A clinical trial of an investigational coronavirus vaccine begins

Coronavirus

3D print of a spike protein of SARS-CoV-2—also known as 2019-nCoV, the virus that causes COVID-19—in front of a 3D print of a SARS-CoV-2 virus particle. The spike protein (foreground) enables the virus to enter and infect human cells. On the virus model, the virus surface (blue) is covered with spike proteins (red) that enable the virus to enter and infect human cells. Credit: NIH

SEATTLE (WLNS) – A clinical trial of an investigational vaccine to protect against COVID-19 has begun in Seattle.

The trial at Kaiser Permanente Washington Health Research Institute will enroll 45 healthy volunteers ages 18 to 55 years over approximately 6 weeks.

“Finding a safe and effective vaccine to prevent infection with SARS-CoV-2 is an urgent public health priority,” said National Institute of Allergy and Infectious Diseases Director Anthony S. Fauci, M.D. “This Phase 1 study, launched in record speed, is an important first step toward achieving that goal.”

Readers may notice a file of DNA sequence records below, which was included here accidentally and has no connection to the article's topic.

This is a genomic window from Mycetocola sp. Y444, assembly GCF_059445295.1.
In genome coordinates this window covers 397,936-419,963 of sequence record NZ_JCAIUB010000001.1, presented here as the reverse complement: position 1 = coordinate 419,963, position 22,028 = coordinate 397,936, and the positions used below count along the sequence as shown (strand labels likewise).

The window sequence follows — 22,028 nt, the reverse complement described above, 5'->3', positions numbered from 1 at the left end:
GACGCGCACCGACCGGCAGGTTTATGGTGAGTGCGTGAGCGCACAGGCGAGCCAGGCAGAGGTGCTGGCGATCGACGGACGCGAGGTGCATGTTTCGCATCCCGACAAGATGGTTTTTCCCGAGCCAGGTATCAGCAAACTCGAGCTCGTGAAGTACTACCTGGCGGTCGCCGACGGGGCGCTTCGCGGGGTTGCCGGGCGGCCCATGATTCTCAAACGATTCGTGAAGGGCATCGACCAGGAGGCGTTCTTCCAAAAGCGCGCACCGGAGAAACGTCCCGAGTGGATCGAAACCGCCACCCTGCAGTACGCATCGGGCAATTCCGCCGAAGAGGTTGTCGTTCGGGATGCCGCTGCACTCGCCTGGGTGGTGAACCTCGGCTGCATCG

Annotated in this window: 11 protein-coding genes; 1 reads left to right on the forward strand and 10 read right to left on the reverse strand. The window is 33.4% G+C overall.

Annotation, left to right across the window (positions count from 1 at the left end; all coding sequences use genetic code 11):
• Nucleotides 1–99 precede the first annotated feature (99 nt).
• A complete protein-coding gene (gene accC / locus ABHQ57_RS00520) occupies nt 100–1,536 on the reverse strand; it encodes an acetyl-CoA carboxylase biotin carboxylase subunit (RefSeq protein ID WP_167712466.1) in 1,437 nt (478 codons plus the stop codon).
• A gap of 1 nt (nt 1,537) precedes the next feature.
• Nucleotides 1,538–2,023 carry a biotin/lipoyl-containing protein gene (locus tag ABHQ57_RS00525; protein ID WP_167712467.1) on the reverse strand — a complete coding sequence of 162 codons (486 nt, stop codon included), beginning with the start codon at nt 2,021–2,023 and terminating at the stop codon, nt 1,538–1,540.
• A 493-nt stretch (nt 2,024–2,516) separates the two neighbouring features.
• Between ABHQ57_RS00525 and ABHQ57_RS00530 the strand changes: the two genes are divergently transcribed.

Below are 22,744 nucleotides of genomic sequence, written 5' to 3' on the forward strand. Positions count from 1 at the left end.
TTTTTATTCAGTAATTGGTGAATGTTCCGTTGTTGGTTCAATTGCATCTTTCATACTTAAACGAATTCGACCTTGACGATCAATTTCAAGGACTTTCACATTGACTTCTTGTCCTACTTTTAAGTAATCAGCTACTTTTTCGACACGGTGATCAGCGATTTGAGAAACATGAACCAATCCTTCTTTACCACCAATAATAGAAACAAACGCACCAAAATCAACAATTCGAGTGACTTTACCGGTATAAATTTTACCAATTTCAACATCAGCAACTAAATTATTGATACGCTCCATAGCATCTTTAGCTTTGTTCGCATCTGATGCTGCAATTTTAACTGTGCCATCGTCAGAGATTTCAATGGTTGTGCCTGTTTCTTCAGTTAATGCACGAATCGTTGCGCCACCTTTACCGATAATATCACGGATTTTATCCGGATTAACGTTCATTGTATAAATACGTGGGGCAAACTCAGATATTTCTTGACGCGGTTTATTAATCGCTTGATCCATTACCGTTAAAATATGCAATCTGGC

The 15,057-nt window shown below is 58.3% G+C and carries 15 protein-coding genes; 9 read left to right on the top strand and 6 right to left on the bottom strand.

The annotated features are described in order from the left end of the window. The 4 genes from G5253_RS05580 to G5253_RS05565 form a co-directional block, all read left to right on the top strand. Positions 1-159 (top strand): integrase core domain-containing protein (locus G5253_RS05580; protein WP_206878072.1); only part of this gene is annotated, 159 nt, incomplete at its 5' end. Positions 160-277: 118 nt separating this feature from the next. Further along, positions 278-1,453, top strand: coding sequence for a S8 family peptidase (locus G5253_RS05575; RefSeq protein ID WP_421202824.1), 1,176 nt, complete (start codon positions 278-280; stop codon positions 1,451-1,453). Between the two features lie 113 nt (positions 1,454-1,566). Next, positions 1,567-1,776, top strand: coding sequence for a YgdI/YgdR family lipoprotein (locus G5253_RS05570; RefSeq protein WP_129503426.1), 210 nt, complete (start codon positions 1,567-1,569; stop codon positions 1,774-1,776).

The vaccine is called mRNA-1273 and was developed by NIAID scientists as well as a biotechnology company based in Cambridge, Massachusetts.

The study uses different doses of the experimental vaccine for safety and effectiveness in participants. This is the first of multiple steps in the clinical trial process for determining the potential benefit of the vaccine.

The mRNA-1273 vaccine has “shown promise” in animal models, and this is the first trial to examine it in humans, according to the National Institutes of Health.

Scientists were able to quickly develop mRNA-1273 because of prior studies of related coronaviruses that cause severe acute respiratory syndrome (SARS) and the Middle East respiratory syndrome (MERS).

Currently, no approved vaccines exist to prevent infection with SARS-CoV-2.

“This work is critical to national efforts to respond to the threat of this emerging virus,” Dr. Jackson said.

As of March 15, 2020, the World Health Organization has reported 153,517 cases of COVID-19 and 5,735 deaths worldwide.

More than 2,800 confirmed COVID-19 cases and 58 deaths have been reported in the United States as of March 15, according to the Centers for Disease Control and Prevention.

Infection with SARS-CoV-2, the virus that causes COVID-19, can cause a mild to severe respiratory illness and include symptoms of fever, cough, and shortness of breath.

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